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International Journal of Anatomical Variations

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Arjun burlakoti, Jacqueline Lee and Nicola Massy-Westropp*

Division of Health Sciences, University of South Australia (UniSA), School of Health Sciences, Adelaide, Australia.

*Corresponding Author:
Dr. Nicola Massy-Westropp
Division of Health Sciences University of South Australia School of Health Sciences City East Campus North Terrace, Adelaide SA 5000 Australia
Tel: +61 8 8302 2486
E-mail: [email protected]

Date of Received: November 7th, 2014

Date of Accepted: September 19th, 2015

Published Online: April 3rd, 2016

© Int J Anat Var (IJAV). 2016; 9: 1–2.


During a routine dissection in the teaching laboratory of the University of South Australia, the left leg of a male donor was found to have an additional muscle belly and tendon slip of tibialis anterior in the anterior compartment of the left leg, inserting onto the talus bone. The other muscular structures in the anterior compartment, the anterior tibial artery and the distal continuation of the deep fibular nerve followed the course described in standard textbooks.



variant, tibialis anterior, additional belly.


Tibialis anterior originates from the upper, lateral shaft of the tibia and adjacent interosseus membrane. Acting as an ankle dorsiflexor and invertor of the foot, it continues medially beneath the extensor retinacula of the ankle, to insert onto the medial cuneiform and the base of the first metatarsal bone medially [1].

Past variations of the insertions of tibialis anterior have included a lateral insertion onto fifth metatarsal and cuboid bone [2], and a number of variant insertions onto the intermediate and lateral cuneiform in addition to the medial cuneiform [3]. The tendon has also been found inserting only onto the first metatarsal with no cuneiform insertion [4].

Case Report

During a routine dissection of a lower limb for use in teaching, an additional slip of the tendon of tibialis anterior was found, lying deep to the main tendon and having its own smaller muscle belly, which shared a small border with the muscle of extensor digitorum longus. This tendon passed deep to the superior and inferior extensor retinacula of the ankle, to insert into the anterior, lateral neck of the talus (Figure 1). This muscle and tendon were 22 cm long, the tendon is 13.5 centimetres long and 0.8 millimetres wide at the musculo-tendinous junction, while the main tendon of this muscle was 1 centimetre wide at the same point (Figure 2). Interestingly there was a large ganglion (10 mm in length, 0.7 mm wide and up to 0.2 mm at its most thick portion) containing a clear viscous fluid (32 mm in length, 10 mm wide and up to 0.7 mm at its thickest portion) in the tarsal sinus, superficial to the cervical ligament of the subtalar joint.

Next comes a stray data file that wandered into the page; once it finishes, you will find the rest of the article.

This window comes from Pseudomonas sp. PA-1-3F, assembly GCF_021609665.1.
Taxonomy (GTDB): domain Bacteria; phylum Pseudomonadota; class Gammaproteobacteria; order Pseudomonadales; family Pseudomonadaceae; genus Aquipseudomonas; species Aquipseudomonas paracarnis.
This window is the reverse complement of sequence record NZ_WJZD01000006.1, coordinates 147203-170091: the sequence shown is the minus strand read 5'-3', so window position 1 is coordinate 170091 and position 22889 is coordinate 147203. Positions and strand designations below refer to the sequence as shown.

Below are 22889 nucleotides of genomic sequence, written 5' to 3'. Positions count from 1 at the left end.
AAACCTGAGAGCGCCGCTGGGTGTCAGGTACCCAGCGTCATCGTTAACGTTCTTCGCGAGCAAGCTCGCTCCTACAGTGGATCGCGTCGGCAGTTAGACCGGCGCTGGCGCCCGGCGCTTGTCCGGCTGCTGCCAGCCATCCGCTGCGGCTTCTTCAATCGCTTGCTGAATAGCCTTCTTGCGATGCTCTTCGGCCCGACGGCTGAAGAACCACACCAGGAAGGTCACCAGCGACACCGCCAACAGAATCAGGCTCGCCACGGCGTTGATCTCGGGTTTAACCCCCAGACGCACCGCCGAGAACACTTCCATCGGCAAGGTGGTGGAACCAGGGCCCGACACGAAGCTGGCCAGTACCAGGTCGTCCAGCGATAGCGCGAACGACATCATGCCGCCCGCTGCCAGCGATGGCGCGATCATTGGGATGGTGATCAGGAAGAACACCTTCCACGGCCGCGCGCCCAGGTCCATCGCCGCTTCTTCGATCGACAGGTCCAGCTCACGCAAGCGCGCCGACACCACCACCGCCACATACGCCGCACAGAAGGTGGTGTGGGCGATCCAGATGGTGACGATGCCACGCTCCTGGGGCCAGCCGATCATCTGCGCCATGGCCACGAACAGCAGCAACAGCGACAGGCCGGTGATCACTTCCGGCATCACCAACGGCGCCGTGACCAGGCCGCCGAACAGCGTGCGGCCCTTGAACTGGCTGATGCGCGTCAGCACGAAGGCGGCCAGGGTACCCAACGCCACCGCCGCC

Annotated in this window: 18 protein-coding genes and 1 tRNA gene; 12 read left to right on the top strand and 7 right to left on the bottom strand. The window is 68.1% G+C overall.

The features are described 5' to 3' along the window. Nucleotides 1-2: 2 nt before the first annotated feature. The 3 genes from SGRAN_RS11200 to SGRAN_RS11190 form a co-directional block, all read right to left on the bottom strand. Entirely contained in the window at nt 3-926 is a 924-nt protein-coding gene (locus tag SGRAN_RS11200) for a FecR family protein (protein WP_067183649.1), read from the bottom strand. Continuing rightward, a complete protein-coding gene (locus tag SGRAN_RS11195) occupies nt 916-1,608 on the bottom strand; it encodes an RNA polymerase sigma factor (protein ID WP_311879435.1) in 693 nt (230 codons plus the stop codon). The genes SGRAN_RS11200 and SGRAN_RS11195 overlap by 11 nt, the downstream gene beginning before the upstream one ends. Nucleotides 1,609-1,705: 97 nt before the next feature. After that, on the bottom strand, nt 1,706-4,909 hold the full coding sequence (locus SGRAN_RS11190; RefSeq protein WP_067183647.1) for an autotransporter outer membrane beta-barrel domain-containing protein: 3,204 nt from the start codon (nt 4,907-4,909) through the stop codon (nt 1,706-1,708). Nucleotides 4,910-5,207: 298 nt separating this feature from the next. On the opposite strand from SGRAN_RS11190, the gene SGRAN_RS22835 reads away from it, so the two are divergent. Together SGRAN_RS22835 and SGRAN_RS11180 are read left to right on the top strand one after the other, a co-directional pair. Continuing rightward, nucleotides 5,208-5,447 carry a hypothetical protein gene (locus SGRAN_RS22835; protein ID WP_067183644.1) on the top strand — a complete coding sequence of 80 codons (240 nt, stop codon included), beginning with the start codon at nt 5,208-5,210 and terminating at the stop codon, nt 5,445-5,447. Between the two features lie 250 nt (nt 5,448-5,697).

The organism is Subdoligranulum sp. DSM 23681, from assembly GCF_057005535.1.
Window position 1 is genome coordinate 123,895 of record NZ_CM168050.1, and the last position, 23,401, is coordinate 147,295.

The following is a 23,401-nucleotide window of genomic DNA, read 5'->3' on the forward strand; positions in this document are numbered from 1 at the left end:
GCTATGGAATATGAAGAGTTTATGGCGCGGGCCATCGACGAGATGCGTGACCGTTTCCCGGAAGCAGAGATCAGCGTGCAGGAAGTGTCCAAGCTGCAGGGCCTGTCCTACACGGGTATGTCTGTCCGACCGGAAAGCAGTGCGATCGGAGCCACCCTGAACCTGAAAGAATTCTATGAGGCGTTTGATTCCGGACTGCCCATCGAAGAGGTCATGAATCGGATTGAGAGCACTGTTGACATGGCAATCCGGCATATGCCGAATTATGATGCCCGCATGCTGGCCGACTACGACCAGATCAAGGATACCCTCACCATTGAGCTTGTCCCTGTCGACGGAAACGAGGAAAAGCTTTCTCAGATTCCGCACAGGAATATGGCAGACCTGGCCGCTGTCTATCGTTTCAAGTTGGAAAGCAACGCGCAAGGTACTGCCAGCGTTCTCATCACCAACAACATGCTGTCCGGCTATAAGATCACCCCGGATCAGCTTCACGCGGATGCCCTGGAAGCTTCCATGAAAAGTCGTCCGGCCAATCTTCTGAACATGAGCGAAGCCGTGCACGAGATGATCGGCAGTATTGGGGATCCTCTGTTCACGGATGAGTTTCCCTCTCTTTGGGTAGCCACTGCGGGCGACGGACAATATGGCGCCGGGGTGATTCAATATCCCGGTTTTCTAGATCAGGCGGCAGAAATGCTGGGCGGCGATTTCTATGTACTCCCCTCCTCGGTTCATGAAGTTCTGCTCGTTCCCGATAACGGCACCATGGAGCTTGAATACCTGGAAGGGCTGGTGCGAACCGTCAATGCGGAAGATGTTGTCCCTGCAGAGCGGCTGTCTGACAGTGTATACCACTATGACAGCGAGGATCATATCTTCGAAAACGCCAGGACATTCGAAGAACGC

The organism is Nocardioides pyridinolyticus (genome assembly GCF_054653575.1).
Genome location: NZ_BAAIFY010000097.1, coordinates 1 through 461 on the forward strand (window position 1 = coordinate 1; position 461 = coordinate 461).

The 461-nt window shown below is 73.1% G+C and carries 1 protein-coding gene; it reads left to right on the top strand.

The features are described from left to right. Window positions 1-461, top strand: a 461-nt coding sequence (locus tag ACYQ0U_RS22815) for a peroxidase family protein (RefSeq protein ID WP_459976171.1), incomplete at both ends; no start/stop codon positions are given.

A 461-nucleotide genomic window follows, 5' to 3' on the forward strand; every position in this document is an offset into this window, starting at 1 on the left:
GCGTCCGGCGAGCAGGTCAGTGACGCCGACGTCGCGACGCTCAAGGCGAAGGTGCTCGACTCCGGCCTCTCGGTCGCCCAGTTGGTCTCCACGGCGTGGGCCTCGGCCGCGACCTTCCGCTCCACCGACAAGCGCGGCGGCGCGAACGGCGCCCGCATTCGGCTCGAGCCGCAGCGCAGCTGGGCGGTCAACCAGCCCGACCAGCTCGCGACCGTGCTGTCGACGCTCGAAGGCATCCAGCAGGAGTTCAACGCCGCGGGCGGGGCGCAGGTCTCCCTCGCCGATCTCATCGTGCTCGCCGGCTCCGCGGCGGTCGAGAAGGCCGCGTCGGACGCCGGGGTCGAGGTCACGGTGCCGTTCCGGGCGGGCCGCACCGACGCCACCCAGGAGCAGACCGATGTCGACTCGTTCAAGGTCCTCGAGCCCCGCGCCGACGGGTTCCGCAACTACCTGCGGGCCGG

Figure 1: Insertion of variant tibialis anterior tendon into the neck of the talus. Left leg and ankle, anterolateral view. (1: trochlea of talus; 2:insertion onto neck of talus; 3: extensor hallucis longus; 4: extensor digitorum longus; 5: tibialis anterior muscle; 6: head of talus; 7: tendon and muscle belly of an additional muscle, anterior compartment of left leg; 8: lateral malleolus)


Figure 2: Width of the varied tendon of tibialis anterior, near its musculo-tendinous junction. The main tibialis anterior tendon lies under the thumb of the dissector.


The clinical implications of this additional tendon of tibialis anterior are not known, but the dissection shows no abnormality in the neighbouring structures of the anterior tibial artery and the distal continuation of deep fibular nerve. It was not determined, whether the additional tendon produced forces that led to the development of the large ganglion superficial to the adjacent subtalar cervical ligament.

Interestingly no muscles routinely attach to the talus bone but there are many ligamentous attachments. These provide stability to the surrounding talocrural, subtalar and talocalcaneonavicular joints.

The additional muscle inserting into the lateral neck of the talus might limit the range of motion around the ankle and foot complex, such as inversion and plantar flexion. This may interfere with the normal course of nearby neurovascular structures, such as deep fibular nerve and dorsalis pedis artery and consequently give rise to the peripheral neurovascular complications distally.

With this varied attachment, which is more lateral to the usual attachment of tibialis anterior, the line of pull of this muscle may have aided in ankle dorsiflexion movement. Being a slender muscle and much shorter in length than the main belly of tibialis anterior, the functional role of this muscle is uncertain. However, it is likely that it assisted as an anterior ankle joint stabiliser in this individual.


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